8) Millennium Force (Cedar Point, Ohio, USA)
Sandusky, Ohio is home to one of the world’s greatest amusement parks. Cedar Point, located adjacent to the picturesque lake Erie Bay, likes to smash records in order to be the best. And to welcome the new millennium the park unveiled an incredible roller coaster that smashed, at the time of opening, 10 world records. Yes, TEN.
Millennium Force is the name belonging to one of the world’s most celebrated roller coasters. Currently ranked number one in the world by the lucrative Golden Ticket Awards, the coaster was the first to ellipse the 300ft barrier giving birth to a new breed of machine. Dubbed a Giga coaster by manufacturer Intamin, Millennium Force’s colossal length, awe inspiring drops and 93mph top speeds make it a force to be reckoned with.
7) The Bat (Kings Island, Ohio, USA)
The Bat was one of the hidden treasures of King’s Island, Ohio. During the early 1980s, Arrow Dynamics were already responsible for some of top thrill rides across the world but were about to push the boundaries even further by unleashing a new thrill ride. Dubbed the suspended roller coaster, the new coaster type tore the rulebook to shreds by positioning riders not above the track but suspending them below to create a totally new experience.
To intensify the experience even further, the trains on The Bat were allowed to pivot freely from side to side as the cars navigated the tight and twisted layout. The Bat was an instant hit with the public and despite lasting just two seasons at the park, the coaster’s legacy still lives on. Arrow went on to prefect the suspended coaster and built many other, slightly tamer models across the world.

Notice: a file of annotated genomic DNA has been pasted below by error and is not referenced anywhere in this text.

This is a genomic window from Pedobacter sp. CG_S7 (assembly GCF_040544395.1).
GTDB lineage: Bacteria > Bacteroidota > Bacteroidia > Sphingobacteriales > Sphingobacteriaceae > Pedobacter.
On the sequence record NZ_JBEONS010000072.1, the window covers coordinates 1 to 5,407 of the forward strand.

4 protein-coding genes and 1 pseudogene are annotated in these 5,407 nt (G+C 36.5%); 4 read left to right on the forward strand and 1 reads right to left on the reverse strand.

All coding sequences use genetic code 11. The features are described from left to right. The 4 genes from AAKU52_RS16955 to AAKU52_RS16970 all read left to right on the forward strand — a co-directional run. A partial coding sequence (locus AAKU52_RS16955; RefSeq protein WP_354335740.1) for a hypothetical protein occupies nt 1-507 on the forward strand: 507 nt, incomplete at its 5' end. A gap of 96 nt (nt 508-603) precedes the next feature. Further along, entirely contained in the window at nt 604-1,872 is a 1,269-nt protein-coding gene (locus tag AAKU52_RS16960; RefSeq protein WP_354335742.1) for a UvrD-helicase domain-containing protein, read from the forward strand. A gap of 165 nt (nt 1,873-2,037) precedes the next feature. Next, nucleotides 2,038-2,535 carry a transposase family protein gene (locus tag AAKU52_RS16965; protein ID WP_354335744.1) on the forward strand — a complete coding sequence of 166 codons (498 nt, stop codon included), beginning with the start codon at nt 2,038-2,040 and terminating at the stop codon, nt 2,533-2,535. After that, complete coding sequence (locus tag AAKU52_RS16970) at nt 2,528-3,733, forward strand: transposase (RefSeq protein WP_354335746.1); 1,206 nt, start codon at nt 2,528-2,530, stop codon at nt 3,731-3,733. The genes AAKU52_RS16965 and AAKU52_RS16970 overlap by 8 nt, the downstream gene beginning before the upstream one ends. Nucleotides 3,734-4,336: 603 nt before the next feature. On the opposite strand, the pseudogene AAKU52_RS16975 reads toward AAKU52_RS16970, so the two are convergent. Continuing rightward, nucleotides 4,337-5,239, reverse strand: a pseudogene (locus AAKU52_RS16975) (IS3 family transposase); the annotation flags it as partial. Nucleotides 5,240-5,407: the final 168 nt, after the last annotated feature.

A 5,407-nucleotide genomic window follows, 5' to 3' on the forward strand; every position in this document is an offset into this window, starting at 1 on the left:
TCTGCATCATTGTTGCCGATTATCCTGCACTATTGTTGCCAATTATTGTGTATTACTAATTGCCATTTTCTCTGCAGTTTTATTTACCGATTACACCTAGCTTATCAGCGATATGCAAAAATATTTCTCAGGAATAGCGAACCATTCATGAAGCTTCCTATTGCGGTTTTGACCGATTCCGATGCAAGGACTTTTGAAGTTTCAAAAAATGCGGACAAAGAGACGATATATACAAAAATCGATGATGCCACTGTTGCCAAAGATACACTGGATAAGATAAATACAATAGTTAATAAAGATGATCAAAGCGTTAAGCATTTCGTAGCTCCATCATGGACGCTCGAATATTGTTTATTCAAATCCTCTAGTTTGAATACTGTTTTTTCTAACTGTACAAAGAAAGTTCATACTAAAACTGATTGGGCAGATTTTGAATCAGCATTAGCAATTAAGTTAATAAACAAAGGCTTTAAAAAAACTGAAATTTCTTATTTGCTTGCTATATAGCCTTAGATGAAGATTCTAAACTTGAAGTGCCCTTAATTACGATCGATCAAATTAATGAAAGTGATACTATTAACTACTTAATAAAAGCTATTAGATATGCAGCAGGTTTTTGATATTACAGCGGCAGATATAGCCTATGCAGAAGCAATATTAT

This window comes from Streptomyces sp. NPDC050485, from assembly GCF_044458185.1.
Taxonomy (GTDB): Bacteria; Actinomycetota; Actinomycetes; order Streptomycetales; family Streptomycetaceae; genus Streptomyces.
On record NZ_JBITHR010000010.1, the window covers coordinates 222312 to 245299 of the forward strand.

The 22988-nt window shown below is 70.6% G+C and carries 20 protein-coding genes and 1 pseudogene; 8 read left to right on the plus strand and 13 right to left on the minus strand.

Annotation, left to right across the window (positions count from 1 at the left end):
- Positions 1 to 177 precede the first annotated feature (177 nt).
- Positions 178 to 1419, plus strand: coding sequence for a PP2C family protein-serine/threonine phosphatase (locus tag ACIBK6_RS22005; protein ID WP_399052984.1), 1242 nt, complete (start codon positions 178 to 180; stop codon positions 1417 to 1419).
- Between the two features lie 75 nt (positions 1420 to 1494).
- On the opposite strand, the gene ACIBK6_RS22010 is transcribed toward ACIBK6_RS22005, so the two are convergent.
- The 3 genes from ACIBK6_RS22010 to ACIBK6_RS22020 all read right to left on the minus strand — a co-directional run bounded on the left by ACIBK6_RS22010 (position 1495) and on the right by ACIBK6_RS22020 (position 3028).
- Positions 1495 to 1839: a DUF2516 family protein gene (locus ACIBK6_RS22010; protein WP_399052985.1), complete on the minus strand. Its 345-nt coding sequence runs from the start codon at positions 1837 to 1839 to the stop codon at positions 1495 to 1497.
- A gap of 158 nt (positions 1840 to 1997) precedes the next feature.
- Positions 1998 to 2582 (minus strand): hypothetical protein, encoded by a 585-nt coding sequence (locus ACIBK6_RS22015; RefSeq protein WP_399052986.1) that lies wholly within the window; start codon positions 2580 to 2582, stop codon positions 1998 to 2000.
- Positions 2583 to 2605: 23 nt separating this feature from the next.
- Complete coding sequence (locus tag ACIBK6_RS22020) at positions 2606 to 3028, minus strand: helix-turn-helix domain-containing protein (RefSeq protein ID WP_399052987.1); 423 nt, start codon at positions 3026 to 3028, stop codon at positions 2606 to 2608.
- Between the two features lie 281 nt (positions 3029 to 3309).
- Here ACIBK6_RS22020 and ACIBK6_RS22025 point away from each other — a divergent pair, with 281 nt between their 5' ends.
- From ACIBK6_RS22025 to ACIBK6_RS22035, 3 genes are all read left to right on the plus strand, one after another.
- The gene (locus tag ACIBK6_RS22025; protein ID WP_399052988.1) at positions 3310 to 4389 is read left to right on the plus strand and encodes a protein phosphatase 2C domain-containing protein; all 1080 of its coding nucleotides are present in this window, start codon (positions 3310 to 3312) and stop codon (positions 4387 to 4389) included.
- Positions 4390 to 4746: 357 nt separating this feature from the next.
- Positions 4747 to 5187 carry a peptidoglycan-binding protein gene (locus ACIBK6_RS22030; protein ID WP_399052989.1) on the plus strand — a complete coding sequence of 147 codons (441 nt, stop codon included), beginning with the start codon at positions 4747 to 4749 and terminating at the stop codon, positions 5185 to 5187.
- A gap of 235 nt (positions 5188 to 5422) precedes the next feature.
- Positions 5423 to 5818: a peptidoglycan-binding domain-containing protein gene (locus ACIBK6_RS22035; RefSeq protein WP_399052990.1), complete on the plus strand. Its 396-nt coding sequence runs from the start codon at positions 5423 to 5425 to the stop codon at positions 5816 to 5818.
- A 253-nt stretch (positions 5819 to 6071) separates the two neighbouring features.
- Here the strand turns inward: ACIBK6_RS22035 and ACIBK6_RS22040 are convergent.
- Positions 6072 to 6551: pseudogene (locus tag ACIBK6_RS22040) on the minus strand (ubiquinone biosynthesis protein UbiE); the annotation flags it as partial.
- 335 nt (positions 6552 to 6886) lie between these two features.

6) Raptor (Gardaland, Italy)
Ever wondered what it is like to crest the sky on the wings of an aeroplane? Gardaland aimed to make that dream a reality in 2011 with the introduction of what they claimed to be the most extreme ride operating in Italy. The Merlin-owned theme park worked with world-renowned Bolliger & Mabillard to build Raptor. As the first winged roller coaster, the trains place the riders not on top, below but on the sides of the track.
Through the clever use of themed elements that run closely to the ride’s tracks, the unique roller coaster takes advantage the special vehicles. Raptor’s highlight comes near the end of the circuit when the trains complete an inline twist element narrowly missing items of theming in its path. Since its debut, The winged coaster concept has really taken off for B&M with most parks building taller and faster versions than the original design.
5) Air (Alton Towers, UK)
Is it a bird? Is it a plane? Is it Superman? It’s actually neither. The majestic blue beauty cresting the skies at Alton Towers is Air; the first flying roller coaster. At the time, Air was such an advance in technology, the project was pushed back on numerous occasions. The first was towards the end of the nineties when thrill ride consultant John Wardley expressed an interest in building such an attraction for Alton Towers. The plans were seen as too ambitious at the time so the world’s first vertical drop roller coaster, Oblivion, was built in its place. But in 2002, the concept was revisited and Air took flight over the Forbidden Valley section of the park.
The revolutionary ride system, which positions riders as though they are Superman was an instant hit. Rather than intimidating the public with intense inversions and immersive, complex backstories, Air took a much simpler approach by inviting riders to assume the position...and fly. The coaster has since gone on to be one of the most successful for Swiss supplier Bolliger and Mabillard renowned for their smooth and intense coasters.
4) Top Thrill Dragster (Cedar Point, Ohio, USA)